Geoff Pado

React Native !== JavaScript

I’ve lately been working on a blog post for my employer detailing the benefits and drawbacks of React Native (found here). One thing that keeps coming up in my discussions with co-workers is that a major drawback to React Native is JavaScript. But that’s not a drawback of React Native at all.

Don’t get me wrong, I hate JavaScript just as much as the next person (unless the next person is my co-worker Rob. Hi, Rob! 👋). The reason JavaScript isn’t a drawback of React Native is that you don’t have to write JavaScript to use React Native. There are plenty of better languages out there that essentially use JavaScript as a virtual machine to run on, a la the JVM. You can use these languages to target React Native, and some have explicit support for React Native.


My favorite of these languages, which I’ve mentioned on this blog before, is ClojureScript. ClojureScript comes from the Lisp family of languages. As such, it’s a highly functional language, and fits nicely with the reactive nature of React Native. Being able to use the full set of Clojure(Script) tooling in React Native development is a godsend. Popping open a REPL and being able to edit your code on the fly alongside React Native’s hot reloading gives you a crazy fast development loop. You won’t have time to get distracted and tab over to Hacker News while using ClojureScript.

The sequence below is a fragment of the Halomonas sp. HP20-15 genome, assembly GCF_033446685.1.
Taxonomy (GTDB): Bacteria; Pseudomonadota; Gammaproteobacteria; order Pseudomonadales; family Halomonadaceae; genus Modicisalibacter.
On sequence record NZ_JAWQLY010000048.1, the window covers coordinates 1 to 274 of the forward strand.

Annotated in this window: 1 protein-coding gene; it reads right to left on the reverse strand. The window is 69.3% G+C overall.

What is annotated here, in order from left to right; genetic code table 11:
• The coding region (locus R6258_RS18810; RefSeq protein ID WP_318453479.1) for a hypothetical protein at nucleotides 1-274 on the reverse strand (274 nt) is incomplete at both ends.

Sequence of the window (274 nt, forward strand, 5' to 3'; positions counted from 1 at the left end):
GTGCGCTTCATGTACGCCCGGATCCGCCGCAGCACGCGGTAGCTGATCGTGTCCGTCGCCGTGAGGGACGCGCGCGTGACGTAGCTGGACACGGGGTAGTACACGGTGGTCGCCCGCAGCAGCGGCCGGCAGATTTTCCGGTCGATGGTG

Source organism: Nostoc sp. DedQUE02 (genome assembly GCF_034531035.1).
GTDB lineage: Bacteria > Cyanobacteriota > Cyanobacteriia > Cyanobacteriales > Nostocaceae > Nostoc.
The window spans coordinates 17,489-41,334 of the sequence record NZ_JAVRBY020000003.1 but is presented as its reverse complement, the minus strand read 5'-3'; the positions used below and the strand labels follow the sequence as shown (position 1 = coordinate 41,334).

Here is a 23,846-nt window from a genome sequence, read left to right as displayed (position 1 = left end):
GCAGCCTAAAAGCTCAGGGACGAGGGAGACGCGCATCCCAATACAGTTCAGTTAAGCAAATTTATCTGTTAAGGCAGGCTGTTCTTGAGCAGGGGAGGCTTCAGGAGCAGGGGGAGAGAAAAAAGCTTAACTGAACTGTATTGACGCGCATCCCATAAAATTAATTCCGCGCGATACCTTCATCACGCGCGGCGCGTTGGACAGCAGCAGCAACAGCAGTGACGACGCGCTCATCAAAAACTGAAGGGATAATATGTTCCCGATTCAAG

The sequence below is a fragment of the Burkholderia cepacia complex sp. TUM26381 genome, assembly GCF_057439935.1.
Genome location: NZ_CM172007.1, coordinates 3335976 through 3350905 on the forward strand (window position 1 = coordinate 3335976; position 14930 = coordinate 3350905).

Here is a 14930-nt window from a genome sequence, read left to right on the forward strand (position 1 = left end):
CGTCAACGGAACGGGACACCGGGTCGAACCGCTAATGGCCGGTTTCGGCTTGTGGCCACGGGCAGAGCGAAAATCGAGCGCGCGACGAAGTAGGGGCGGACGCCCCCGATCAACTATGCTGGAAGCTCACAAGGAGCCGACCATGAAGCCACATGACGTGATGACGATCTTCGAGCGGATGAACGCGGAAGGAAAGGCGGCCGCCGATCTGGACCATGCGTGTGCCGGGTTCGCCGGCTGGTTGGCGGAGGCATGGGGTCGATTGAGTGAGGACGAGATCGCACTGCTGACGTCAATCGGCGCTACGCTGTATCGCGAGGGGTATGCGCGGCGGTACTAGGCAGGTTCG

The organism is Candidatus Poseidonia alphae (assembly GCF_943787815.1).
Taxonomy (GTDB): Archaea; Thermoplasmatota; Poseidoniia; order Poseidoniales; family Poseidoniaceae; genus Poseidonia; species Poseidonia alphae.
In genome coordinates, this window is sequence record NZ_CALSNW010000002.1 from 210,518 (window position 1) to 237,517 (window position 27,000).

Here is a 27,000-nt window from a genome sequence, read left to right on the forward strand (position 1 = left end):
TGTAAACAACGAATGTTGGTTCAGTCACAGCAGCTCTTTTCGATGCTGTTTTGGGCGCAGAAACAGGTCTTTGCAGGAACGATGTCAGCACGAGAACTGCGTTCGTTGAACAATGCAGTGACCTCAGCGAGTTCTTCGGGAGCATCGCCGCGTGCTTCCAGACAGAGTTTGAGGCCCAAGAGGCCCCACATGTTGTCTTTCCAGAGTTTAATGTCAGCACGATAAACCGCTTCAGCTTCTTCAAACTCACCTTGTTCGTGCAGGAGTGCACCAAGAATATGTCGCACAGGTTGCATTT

Another such language is Elm. Elm, like ClojureScript, is a functional language. It’s not a Lisp, taking more inspiration from Haskell. Elm has a lot of nice features, including a complete lack of runtime exceptions and amazingly helpful compiler errors. Elm support for React Native is still in early stages, but the engineering team at thoughtbot have been doing some pretty cool work with it so far.

If you’re looking for something more familiar to JavaScript developers, there’s always TypeScript. TypeScript is basically just a strongly-typed compiled version of JavaScript. Most JavaScript code should just run in TypeScript, but you can annotate your code with type information and catch simple errors before they happen. TypeScript has a lot of community support and the best tools of any language on this list. Visual Studio Code by Microsoft has a lot of support for TypeScript, and many popular JavaScript libraries have type information for TypeScript available.


Here are a few resources for getting started using React Native in each of the above languages:

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